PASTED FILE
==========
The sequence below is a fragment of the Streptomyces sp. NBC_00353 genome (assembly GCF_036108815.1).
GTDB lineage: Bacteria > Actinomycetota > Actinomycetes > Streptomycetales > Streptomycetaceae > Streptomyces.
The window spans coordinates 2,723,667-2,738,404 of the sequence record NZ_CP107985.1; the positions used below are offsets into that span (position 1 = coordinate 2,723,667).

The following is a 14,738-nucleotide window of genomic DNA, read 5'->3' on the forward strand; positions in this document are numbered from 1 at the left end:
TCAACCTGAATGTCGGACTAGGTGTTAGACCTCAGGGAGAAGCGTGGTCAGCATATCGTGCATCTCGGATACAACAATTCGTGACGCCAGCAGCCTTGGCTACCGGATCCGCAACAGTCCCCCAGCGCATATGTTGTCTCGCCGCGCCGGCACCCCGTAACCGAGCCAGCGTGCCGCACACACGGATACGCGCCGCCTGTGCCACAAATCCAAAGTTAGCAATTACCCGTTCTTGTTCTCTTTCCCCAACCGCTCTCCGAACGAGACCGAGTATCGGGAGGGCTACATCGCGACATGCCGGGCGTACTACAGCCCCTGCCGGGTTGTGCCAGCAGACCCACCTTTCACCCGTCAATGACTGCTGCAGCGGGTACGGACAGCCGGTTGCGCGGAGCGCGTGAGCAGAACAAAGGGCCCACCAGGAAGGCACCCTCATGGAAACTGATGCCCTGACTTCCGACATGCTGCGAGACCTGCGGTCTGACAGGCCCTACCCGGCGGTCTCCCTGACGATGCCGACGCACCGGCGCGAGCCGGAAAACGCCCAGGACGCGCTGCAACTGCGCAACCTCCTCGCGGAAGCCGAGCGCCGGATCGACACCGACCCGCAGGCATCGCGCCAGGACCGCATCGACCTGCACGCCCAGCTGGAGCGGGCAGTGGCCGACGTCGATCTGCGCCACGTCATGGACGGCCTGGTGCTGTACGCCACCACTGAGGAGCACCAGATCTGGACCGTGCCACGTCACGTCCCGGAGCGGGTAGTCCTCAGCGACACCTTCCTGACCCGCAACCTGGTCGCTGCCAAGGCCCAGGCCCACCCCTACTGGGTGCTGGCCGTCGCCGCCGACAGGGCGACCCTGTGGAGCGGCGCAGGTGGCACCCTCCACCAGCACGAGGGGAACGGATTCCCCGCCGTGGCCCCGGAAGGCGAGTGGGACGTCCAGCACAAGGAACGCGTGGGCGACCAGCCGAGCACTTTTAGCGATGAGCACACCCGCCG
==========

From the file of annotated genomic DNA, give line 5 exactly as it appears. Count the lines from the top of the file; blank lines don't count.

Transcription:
TCAACCTGAATGTCGGACTAGGTGTTAGACCTCAGGGAGAAGCGTGGTCAGCATATCGTGCATCTCGGATACAACAATTCGTGACGCCAGCAGCCTTGGCTACCGGATCCGCAACAGTCCCCCAGCGCATATGTTGTCTCGCCGCGCCGGCACCCCGTAACCGAGCCAGCGTGCCGCACACACGGATACGCGCCGCCTGTGCCACAAATCCAAAGTTAGCAATTACCCGTTCTTGTTCTCTTTCCCCAACCGCTCTCCGAACGAGACCGAGTATCGGGAGGGCTACATCGCGACATGCCGGGCGTACTACAGCCCCTGCCGGGTTGTGCCAGCAGACCCACCTTTCACCCGTCAATGACTGCTGCAGCGGGTACGGACAGCCGGTTGCGCGGAGCGCGTGAGCAGAACAAAGGGCCCACCAGGAAGGCACCCTCATGGAAACTGATGCCCTGACTTCCGACATGCTGCGAGACCTGCGGTCTGACAGGCCCTACCCGGCGGTCTCCCTGACGATGCCGACGCACCGGCGCGAGCCGGAAAACGCCCAGGACGCGCTGCAACTGCGCAACCTCCTCGCGGAAGCCGAGCGCCGGATCGACACCGACCCGCAGGCATCGCGCCAGGACCGCATCGACCTGCACGCCCAGCTGGAGCGGGCAGTGGCCGACGTCGATCTGCGCCACGTCATGGACGGCCTGGTGCTGTACGCCACCACTGAGGAGCACCAGATCTGGACCGTGCCACGTCACGTCCCGGAGCGGGTAGTCCTCAGCGACACCTTCCTGACCCGCAACCTGGTCGCTGCCAAGGCCCAGGCCCACCCCTACTGGGTGCTGGCCGTCGCCGCCGACAGGGCGACCCTGTGGAGCGGCGCAGGTGGCACCCTCCACCAGCACGAGGGGAACGGATTCCCCGCCGTGGCCCCGGAAGGCGAGTGGGACGTCCAGCACAAGGAACGCGTGGGCGACCAGCCGAGCACTTTTAGCGATGAGCACACCCGCCG